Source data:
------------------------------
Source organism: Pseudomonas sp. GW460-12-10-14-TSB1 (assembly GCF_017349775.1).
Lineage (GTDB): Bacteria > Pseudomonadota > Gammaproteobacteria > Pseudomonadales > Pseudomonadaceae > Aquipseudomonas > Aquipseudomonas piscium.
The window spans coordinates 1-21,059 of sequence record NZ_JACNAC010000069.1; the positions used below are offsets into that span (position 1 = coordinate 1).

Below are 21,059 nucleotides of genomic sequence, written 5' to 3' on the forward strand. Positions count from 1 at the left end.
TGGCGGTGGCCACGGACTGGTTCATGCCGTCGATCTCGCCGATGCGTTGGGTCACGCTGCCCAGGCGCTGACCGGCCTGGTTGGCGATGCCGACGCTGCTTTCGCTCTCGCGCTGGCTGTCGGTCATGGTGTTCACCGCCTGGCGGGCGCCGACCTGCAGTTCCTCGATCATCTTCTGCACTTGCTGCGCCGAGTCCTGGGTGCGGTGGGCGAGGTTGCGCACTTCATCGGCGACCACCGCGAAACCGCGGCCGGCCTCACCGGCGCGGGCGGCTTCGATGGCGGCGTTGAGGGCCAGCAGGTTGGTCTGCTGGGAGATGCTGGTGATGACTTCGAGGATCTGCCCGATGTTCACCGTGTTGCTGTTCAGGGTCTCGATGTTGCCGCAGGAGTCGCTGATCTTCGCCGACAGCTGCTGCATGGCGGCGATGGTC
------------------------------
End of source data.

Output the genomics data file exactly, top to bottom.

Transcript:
Source organism: Pseudomonas sp. GW460-12-10-14-TSB1 (assembly GCF_017349775.1).
Lineage (GTDB): Bacteria > Pseudomonadota > Gammaproteobacteria > Pseudomonadales > Pseudomonadaceae > Aquipseudomonas > Aquipseudomonas piscium.
The window spans coordinates 1-21,059 of sequence record NZ_JACNAC010000069.1; the positions used below are offsets into that span (position 1 = coordinate 1).

Below are 21,059 nucleotides of genomic sequence, written 5' to 3' on the forward strand. Positions count from 1 at the left end.
TGGCGGTGGCCACGGACTGGTTCATGCCGTCGATCTCGCCGATGCGTTGGGTCACGCTGCCCAGGCGCTGACCGGCCTGGTTGGCGATGCCGACGCTGCTTTCGCTCTCGCGCTGGCTGTCGGTCATGGTGTTCACCGCCTGGCGGGCGCCGACCTGCAGTTCCTCGATCATCTTCTGCACTTGCTGCGCCGAGTCCTGGGTGCGGTGGGCGAGGTTGCGCACTTCATCGGCGACCACCGCGAAACCGCGGCCGGCCTCACCGGCGCGGGCGGCTTCGATGGCGGCGTTGAGGGCCAGCAGGTTGGTCTGCTGGGAGATGCTGGTGATGACTTCGAGGATCTGCCCGATGTTCACCGTGTTGCTGTTCAGGGTCTCGATGTTGCCGCAGGAGTCGCTGATCTTCGCCGACAGCTGCTGCATGGCGGCGATGGTC